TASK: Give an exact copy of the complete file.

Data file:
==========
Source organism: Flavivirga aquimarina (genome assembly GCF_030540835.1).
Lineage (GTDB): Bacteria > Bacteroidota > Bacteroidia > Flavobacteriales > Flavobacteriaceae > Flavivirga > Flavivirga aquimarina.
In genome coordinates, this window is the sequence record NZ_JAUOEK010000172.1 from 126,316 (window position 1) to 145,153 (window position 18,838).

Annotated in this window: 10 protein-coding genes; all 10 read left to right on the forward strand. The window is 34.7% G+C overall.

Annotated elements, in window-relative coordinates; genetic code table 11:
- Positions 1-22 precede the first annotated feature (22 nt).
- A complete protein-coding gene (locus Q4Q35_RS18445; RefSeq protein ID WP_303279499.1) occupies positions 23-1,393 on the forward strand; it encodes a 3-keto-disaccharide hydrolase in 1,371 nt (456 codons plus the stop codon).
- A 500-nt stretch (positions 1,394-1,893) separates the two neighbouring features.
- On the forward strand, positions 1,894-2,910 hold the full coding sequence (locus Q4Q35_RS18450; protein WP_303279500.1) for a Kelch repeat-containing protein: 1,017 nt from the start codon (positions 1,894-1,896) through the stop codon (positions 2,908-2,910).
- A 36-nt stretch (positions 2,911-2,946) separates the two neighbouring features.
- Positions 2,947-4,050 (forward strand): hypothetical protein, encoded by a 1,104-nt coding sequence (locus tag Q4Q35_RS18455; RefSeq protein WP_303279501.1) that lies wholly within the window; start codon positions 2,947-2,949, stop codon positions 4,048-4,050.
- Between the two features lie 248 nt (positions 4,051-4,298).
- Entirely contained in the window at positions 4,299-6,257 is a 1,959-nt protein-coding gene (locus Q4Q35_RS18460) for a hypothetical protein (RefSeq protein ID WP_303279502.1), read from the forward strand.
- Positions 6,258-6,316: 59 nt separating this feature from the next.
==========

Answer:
Source organism: Flavivirga aquimarina (genome assembly GCF_030540835.1).
Lineage (GTDB): Bacteria > Bacteroidota > Bacteroidia > Flavobacteriales > Flavobacteriaceae > Flavivirga > Flavivirga aquimarina.
In genome coordinates, this window is the sequence record NZ_JAUOEK010000172.1 from 126,316 (window position 1) to 145,153 (window position 18,838).

Annotated in this window: 10 protein-coding genes; all 10 read left to right on the forward strand. The window is 34.7% G+C overall.

Annotated elements, in window-relative coordinates; genetic code table 11:
- Positions 1-22 precede the first annotated feature (22 nt).
- A complete protein-coding gene (locus Q4Q35_RS18445; RefSeq protein ID WP_303279499.1) occupies positions 23-1,393 on the forward strand; it encodes a 3-keto-disaccharide hydrolase in 1,371 nt (456 codons plus the stop codon).
- A 500-nt stretch (positions 1,394-1,893) separates the two neighbouring features.
- On the forward strand, positions 1,894-2,910 hold the full coding sequence (locus Q4Q35_RS18450; protein WP_303279500.1) for a Kelch repeat-containing protein: 1,017 nt from the start codon (positions 1,894-1,896) through the stop codon (positions 2,908-2,910).
- A 36-nt stretch (positions 2,911-2,946) separates the two neighbouring features.
- Positions 2,947-4,050 (forward strand): hypothetical protein, encoded by a 1,104-nt coding sequence (locus tag Q4Q35_RS18455; RefSeq protein WP_303279501.1) that lies wholly within the window; start codon positions 2,947-2,949, stop codon positions 4,048-4,050.
- Between the two features lie 248 nt (positions 4,051-4,298).
- Entirely contained in the window at positions 4,299-6,257 is a 1,959-nt protein-coding gene (locus Q4Q35_RS18460) for a hypothetical protein (RefSeq protein ID WP_303279502.1), read from the forward strand.
- Positions 6,258-6,316: 59 nt separating this feature from the next.